Opinion

RAWA: One Casino Billionaire’s Quest to Kill Internet Gambling

Enter the world of Sheldon Adelson, a billionaire casino mogul and Republican donor with a net worth of $34.8 billion. From the Las Vegas Sands of Nevada, to the Venetian Macao of Macua, Adelson’s casinos are renowned the world over. However, innovation in the form of online gambling represents a clear and existential threat to this gaming empire.

Will congressional Republicans stoop to blatant cronyism to preserve it?

Restoration of America’s Wire Act (RAWA) is a piece of legislation that would extend the Federal Wire Act of 1961 to impose a federal ban on online gambling. Simultaneously, the bill would grant online activities like fantasy sports an exemption. Darryl Nirenberg, the author of RAWA, is a registered lobbyist for Adelson’s company.

In the years since its inception, RAWA has never advanced any further than receiving a few hearings. Currently, RAWA is stopped in Congress, but some fear that an amendment will be offered to the State Justice Commerce Appropriations bill in committee as soon as next week.

In any case, usage of the term “restoration” in the legislation’s title is a misnomer, considering the Federal Wire Act of 1961 did not apply to the use of the Internet as a wagering medium. Michelle Minton, a fellow at the Competitive Enterprise Institute, wrote a paper in 2014, detailing the original intent of the act, which was to combat the source of organized crime’s revenue—namely bookkeeping on horseracing and sports gambling, utilizing the telephone and telegraph systems.

This legislation represents a naked attempt to shield Sheldon Adelson’s gambling industry from free market competition, wielding his considerable influence on Congress. In 2016, Adelson gave $5 million to support Donald Trump, and $40 million to Republican congressional candidates.

Senator Lindsey Graham (R-SC) and Congressman Jason Chaffetz (R-Utah) introduced the first version of RAWA in June of 2015. Senator Tom Cotton (R-Ark.) quickly followed suit that very next year, only one day after revelations came to light that Adelson gave $20 million to the Senate Leadership Fund, a super PAC with ties to Senate Majority Leader Mitch McConnell (R-Ky.).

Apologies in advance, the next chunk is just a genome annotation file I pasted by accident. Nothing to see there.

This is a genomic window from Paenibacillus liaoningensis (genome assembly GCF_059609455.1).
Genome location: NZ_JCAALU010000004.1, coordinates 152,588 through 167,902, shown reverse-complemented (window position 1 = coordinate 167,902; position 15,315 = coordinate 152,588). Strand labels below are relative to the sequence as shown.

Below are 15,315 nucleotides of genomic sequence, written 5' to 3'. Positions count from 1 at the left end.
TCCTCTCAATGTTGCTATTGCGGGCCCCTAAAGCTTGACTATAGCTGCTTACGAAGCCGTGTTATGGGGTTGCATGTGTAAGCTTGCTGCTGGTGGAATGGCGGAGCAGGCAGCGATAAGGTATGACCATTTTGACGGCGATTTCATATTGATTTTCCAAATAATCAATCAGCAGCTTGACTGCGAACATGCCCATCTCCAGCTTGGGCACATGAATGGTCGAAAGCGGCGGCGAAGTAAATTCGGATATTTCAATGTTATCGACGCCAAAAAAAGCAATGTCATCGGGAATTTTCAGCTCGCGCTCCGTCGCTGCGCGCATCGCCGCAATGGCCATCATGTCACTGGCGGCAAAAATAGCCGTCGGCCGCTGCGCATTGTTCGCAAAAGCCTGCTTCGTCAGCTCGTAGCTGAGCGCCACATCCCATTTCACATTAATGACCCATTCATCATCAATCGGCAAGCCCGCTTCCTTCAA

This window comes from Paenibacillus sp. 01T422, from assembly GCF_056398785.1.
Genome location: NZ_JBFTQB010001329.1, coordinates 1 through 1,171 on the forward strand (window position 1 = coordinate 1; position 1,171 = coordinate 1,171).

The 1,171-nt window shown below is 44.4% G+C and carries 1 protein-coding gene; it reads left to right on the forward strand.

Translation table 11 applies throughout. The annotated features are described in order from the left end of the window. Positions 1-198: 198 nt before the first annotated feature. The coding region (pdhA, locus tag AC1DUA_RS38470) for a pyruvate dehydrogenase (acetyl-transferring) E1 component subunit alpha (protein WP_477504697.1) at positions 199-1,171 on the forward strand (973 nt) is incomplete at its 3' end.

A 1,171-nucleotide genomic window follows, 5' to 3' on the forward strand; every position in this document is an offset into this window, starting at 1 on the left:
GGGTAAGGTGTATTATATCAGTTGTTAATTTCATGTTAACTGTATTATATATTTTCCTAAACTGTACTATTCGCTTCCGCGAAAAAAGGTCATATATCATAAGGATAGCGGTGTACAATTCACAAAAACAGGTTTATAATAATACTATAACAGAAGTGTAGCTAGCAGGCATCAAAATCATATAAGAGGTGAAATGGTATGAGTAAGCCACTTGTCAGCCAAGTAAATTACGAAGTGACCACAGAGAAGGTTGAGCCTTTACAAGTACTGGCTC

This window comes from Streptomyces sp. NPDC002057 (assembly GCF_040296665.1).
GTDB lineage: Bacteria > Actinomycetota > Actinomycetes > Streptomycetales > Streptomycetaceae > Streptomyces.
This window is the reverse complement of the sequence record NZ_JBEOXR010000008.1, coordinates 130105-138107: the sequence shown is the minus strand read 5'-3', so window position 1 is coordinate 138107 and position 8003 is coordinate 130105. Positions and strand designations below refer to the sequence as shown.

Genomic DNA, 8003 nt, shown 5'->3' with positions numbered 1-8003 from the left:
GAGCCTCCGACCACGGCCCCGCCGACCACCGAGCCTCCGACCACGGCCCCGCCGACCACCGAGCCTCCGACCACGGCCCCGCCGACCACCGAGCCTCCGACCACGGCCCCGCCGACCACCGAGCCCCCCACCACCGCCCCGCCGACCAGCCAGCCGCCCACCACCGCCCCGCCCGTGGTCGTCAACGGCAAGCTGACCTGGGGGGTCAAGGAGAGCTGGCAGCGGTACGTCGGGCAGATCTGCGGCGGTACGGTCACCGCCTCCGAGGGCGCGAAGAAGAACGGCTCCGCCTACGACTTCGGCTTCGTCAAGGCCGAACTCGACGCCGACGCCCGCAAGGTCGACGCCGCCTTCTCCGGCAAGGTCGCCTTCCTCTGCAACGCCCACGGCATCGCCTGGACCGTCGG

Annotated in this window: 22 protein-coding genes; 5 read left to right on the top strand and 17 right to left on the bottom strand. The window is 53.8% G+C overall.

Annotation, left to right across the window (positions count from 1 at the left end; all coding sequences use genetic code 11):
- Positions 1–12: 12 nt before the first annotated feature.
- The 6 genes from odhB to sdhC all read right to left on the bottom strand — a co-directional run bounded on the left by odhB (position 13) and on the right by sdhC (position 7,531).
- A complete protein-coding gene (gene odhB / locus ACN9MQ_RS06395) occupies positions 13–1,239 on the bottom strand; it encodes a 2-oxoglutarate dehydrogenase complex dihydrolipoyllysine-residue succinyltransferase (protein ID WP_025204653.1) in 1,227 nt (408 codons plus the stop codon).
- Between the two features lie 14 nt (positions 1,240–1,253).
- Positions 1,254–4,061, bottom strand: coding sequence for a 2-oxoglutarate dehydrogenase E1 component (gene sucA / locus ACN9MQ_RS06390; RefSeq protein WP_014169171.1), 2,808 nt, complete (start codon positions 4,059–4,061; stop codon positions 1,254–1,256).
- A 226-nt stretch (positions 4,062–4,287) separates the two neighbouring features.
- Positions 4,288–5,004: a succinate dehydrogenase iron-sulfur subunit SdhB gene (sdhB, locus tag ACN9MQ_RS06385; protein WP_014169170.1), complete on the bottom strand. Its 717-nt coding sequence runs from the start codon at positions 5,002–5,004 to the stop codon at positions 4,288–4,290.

The Coalition to Stop Internet Gambling, an organization backed by Sheldon Adelson himself, has attempted to portray online gambling as negative and addictive, predictably offering RAWA as a solution to this non-existent problem. If RAWA was intended to cut down on addictive habits, it would not grant exemptions to fantasy sports, which incidentally have no impact on the market share of Adelson’s casinos.

Additionally, the coalition’s website states, “Internet gambling will reduce traffic at land-based casinos,” which correctly, albeit unintentionally, discerns primarily why Adelson opposes online gambling in the first place.

Passing RAWA would have a violent and immediate impact on the regulated gambling industry in the United States, as the bill’s text does not include exemptions for existing, state-regulated online gambling in New Jersey, Delaware, and Nevada, and online lottery tickets in states like Georgia and Illinois. Significantly impacting local economies, RAWA’s passage would instantly render legal, productive industries illegal overnight.

Support for RAWA is not a conservative position—over 90 percent of CPAC participants opposed the bill. The legislation is written by lobbyists, for crony capitalists, and against the interests of the people of the United States. Unfortunately, even some traditional conservatives are coming out in support of RAWA.

During his confirmation hearing, Attorney General Jeff Sessions expressed that he would seek to overturn the 2011 decision that gave the power to regulate online gambling to the states. Sessions reportedly stated he was “shocked” that the Obama administration allowed Internet gaming. While Sessions frequently displays conservative principles, this position runs counter to advancing personal liberty, and represents a moralistic “prohibition” on an innovative, growing industry.

However, Sessions was ultimately forced to recuse himself from the case, considering the attorney he hired for the “Russia investigation,” Charles Cooper, is a former lobbyist for the Coalition to Stop Internet Gambling.

Congress has a duty to the American people to safeguard their interests, which certainly don’t include a ban on online gambling. Fundamentally, RAWA represents political suicide, but will congressional Republicans swallow the pill?